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Request immediate assistance - NYC Eviction Proceeding

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Request immediate assistance - NYC Eviction Proceeding

Postby V-goodtenant-goodlandlord » Mon Jul 27, 2009 6:17 pm

... especially NYHawk if you're around!


Re: Notice of Petition ("Dispossess" although I prefer to call it a "NoP") on stabilized apt in Manhattan, multi-unit marginally-decent building and run-of-the-mill landlord. This NoP came on the heels of a lease renewal.

Won't burden you with details of how very good-paying Tenant got into this situation; it was a snafu not of his nor of LL's making.

I've read all of the Guide to Housing Court on this site, and have some experience drafting legal documents. However, the Guide consistently references Brooklyn.

I'm totally unfamiliar with housing law and details of housing court procedure. Would like to keep this as SIMPLE as possible. I invite comments on all of the following.


*FACTS:

(1) The rent has been paid.
(a) LL's legal dept has verbally confirmed receipt of most of the rent claimed on the NoP
(b) Final bit of rent due was paid via courier therefore trackable.
(c) Legal fees claimed on the NoP were also paid to the LL via courier.

(2) LL's legal dept has verbally stated its intention to "call off the dawgs" once full payment is received and deposited; in other words, that LL will direct attys to withdraw the suit. LL's legal dept has also verbally stated that it will direct attys to notify Tenant of same once suit has been withdrawn. These statements were made last week.
(a) However, "once full payment is. . . deposited" troubles me, as perhaps they would prefer possession of the apartment over depositing Tenant's payments. A phone call to LL's legal dept today showed they have not yet deposited checks received nearly a week ago.


*CONCERNS:
(1) that LL will decide to proceed rather than cash the checks in its possession;
(2) that Tenant will be forced to appear; this is totally undesirable, and not because he is absent or "subletting" -- he is neither;
(3) that the language used in his pleadings may damage his case unless we learn proper terms for housing court proceedings.


*QUESTIONS:
(Please refer me to any relevant sites or other reference material if writing a reply on this topic is too onerous.)

(1) Is it material that according to the description given on the copy of the Three Day Notice, the original was delivered to the wrong apartment (we indeed suspect this happened)?

(2) Is submission of a written Answer which includes proof of full payment to LL, and in which Tenant requests a xx-day hearing postponement (to give LL time to withdraw[?] the NoP), likely sufficient to make Tenant's appearance unnecessary?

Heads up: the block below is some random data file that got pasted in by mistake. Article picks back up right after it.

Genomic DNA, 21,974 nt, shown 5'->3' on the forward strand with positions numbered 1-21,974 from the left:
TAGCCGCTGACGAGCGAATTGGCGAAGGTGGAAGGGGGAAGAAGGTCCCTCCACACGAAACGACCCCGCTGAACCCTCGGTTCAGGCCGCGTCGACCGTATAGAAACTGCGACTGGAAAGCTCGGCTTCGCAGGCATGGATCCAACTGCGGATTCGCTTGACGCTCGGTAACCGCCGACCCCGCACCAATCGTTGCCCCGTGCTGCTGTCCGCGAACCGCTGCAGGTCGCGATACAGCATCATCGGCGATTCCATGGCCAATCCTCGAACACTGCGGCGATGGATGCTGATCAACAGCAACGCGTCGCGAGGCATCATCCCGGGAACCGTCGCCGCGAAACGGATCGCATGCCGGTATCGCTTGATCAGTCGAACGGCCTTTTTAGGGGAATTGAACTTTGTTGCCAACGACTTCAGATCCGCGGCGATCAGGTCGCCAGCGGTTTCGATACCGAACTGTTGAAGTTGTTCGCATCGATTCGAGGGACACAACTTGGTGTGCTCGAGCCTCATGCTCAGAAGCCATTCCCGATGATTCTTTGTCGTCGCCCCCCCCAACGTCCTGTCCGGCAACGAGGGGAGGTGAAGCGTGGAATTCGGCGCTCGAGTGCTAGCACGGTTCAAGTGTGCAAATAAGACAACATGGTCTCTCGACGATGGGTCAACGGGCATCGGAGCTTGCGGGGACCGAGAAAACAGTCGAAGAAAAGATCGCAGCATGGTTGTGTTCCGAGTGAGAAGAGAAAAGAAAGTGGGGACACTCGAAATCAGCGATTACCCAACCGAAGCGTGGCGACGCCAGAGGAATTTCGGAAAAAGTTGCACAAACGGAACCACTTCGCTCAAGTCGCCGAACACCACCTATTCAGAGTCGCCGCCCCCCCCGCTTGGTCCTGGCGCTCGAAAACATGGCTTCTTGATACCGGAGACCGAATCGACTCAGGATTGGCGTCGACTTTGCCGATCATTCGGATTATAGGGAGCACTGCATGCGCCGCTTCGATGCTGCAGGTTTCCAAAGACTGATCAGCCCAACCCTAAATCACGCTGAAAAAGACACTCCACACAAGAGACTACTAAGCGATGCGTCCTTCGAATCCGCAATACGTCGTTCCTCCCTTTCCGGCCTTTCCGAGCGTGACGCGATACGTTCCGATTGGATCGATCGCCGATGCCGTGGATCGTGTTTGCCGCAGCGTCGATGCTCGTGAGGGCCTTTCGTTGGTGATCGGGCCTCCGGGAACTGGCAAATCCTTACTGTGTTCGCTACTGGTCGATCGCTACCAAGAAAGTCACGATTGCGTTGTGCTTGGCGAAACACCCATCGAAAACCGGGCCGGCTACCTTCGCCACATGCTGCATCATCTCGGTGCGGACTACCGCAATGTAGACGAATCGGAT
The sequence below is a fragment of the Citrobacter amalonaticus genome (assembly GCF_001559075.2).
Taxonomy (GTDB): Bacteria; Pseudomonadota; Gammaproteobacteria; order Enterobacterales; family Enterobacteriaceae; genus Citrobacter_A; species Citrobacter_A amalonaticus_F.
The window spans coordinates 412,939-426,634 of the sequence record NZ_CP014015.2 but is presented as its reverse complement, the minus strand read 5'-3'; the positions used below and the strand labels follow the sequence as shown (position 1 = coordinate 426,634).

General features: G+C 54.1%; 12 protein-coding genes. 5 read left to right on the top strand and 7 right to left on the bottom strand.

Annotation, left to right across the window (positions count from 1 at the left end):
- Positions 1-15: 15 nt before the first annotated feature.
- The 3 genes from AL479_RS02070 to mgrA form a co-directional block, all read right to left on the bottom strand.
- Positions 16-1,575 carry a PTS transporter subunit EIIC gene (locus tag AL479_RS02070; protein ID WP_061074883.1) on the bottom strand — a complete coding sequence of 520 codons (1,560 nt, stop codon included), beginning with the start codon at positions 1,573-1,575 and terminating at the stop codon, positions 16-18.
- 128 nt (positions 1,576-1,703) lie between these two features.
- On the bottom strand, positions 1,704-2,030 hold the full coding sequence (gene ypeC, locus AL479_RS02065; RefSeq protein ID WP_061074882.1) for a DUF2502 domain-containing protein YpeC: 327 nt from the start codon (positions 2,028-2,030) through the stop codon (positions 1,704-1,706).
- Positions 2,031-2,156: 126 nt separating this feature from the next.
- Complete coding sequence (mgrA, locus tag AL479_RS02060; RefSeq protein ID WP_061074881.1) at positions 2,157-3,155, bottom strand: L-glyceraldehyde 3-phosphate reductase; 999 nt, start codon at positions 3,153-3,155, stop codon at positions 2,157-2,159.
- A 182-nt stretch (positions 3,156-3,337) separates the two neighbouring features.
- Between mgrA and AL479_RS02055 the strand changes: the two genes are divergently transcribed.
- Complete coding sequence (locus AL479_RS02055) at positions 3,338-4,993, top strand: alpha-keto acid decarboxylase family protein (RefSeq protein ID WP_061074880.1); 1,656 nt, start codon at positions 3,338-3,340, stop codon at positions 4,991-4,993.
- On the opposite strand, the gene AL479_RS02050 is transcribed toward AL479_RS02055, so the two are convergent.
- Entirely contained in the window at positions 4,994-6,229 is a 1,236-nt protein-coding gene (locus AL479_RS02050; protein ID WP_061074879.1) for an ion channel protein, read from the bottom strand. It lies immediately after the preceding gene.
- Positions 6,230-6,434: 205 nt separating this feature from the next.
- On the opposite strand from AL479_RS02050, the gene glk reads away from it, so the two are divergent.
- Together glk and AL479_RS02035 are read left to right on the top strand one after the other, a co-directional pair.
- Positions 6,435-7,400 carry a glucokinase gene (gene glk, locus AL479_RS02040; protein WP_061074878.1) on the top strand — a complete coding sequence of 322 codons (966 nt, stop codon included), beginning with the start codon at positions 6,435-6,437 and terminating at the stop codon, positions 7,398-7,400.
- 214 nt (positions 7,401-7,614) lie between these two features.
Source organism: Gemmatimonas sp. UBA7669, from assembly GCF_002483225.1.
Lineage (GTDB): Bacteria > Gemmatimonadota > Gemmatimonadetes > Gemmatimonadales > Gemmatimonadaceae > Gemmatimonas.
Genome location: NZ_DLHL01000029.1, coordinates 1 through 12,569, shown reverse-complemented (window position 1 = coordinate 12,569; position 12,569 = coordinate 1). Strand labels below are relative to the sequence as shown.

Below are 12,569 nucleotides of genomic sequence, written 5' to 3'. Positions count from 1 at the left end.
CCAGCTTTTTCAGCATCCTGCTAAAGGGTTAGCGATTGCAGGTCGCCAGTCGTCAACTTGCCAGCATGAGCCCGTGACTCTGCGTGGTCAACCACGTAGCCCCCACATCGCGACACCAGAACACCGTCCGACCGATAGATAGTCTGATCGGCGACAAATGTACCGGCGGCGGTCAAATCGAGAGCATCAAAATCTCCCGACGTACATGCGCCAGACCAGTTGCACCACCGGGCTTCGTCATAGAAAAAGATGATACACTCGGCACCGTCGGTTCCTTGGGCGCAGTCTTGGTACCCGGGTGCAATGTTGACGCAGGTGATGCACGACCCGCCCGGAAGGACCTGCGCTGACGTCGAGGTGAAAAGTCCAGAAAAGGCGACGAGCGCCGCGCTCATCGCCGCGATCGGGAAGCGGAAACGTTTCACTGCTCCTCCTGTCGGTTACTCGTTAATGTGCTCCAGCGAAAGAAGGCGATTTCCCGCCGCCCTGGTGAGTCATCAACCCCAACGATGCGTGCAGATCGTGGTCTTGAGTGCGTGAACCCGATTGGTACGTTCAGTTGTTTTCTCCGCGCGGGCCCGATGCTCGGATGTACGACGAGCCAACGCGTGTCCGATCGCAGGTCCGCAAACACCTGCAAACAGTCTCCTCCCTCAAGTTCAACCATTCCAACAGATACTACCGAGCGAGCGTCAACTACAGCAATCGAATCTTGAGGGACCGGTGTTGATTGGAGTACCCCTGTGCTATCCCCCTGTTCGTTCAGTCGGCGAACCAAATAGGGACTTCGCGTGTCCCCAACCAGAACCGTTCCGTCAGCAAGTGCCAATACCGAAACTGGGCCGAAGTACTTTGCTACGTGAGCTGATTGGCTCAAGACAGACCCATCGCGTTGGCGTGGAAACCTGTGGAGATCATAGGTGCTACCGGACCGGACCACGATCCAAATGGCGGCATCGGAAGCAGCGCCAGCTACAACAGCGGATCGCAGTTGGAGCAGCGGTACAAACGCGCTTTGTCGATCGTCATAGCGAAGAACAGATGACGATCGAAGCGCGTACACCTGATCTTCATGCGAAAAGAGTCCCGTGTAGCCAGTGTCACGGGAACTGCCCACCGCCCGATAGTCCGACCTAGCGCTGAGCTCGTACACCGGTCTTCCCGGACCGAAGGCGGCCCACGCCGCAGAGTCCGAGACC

(3) A "Notice of Petition" is not a Petition. Is it likely there is a Petition, or related documents, on file with the Clerk which Tenant should seek to view? If so, do all said file contents (absent a sealing) constitute public record? If so, how to view?


(4) What is the appropriate language to use in requesting that the Court invalidate the NoP? (a) Is this an "answer" to the Notice? (b) "He therefore asks [moves?] that [LL]'s Petition[?] be made void and without power, and that this Court dismiss Case# xxxxx in favor of Respondent"... something on these lines? (c) Again, a Notice is not a Petition, so what specifically are we asking the Court to do?

(5) In Manhattan Housing Court, can Tenant's attorney appear for him?


Thank you most kindly for any tips or other assistance anyone offers!

- V
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Postby TenantNet » Mon Jul 27, 2009 7:11 pm

I can't read through all that and the way in which you construct sentences make it near impossible to understand what you are asking.

Just answer this: what is the basis of the suit? Is it non-payment or a holdover for something they claimed you did?

Why did you pay legal fees? Did a court order that legal fees be paid?
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Postby V-goodtenant-goodlandlord » Mon Jul 27, 2009 7:20 pm

TenantNet wrote:I can't read through all that and the way in which you construct sentences make it near impossible to understand what you are asking.


Thanks for that note.

TenantNet wrote:Just answer this: what is the basis of the suit? Is it non-payment or a holdover for something they claimed you did?


Non-payment.

TenantNet wrote:Why did you pay legal fees? Did a court order that legal fees be paid?


I didn't pay legal fees. The tenant did. No, a court did not so order.

The legal fees were claimed in the Notice of Petition. To show his good will, Tenant decided to pay full amount claimed by Landlord in the Notice of Petition.

any feedback on the items under "Questions" in the original post? thanks!
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Postby TenantNet » Mon Jul 27, 2009 7:31 pm

Are you not the tenant? Then who are you?

The legal fees were claimed in the Notice of Petition. To forestall... uh... to ... To show his good will, Tenant decided to compensate... to PAY Landlord for the entire $ amount they claimed in the Notice of Petition


As Obama would say, that's stupid. (and I won't apologize for that). Is anyone advising this tenant? Did the LL accept the legal fees? Did they discontinue the case? You need to put in an answer and show up at court, no buts. Read the info on Housing Court. The defense would be that the rent was paid, but also that the incorrect rent was demanded. The court should be interested that the legal fees were illegally paid.

If the fees were paid without a court order, I would deduct that from future rent.
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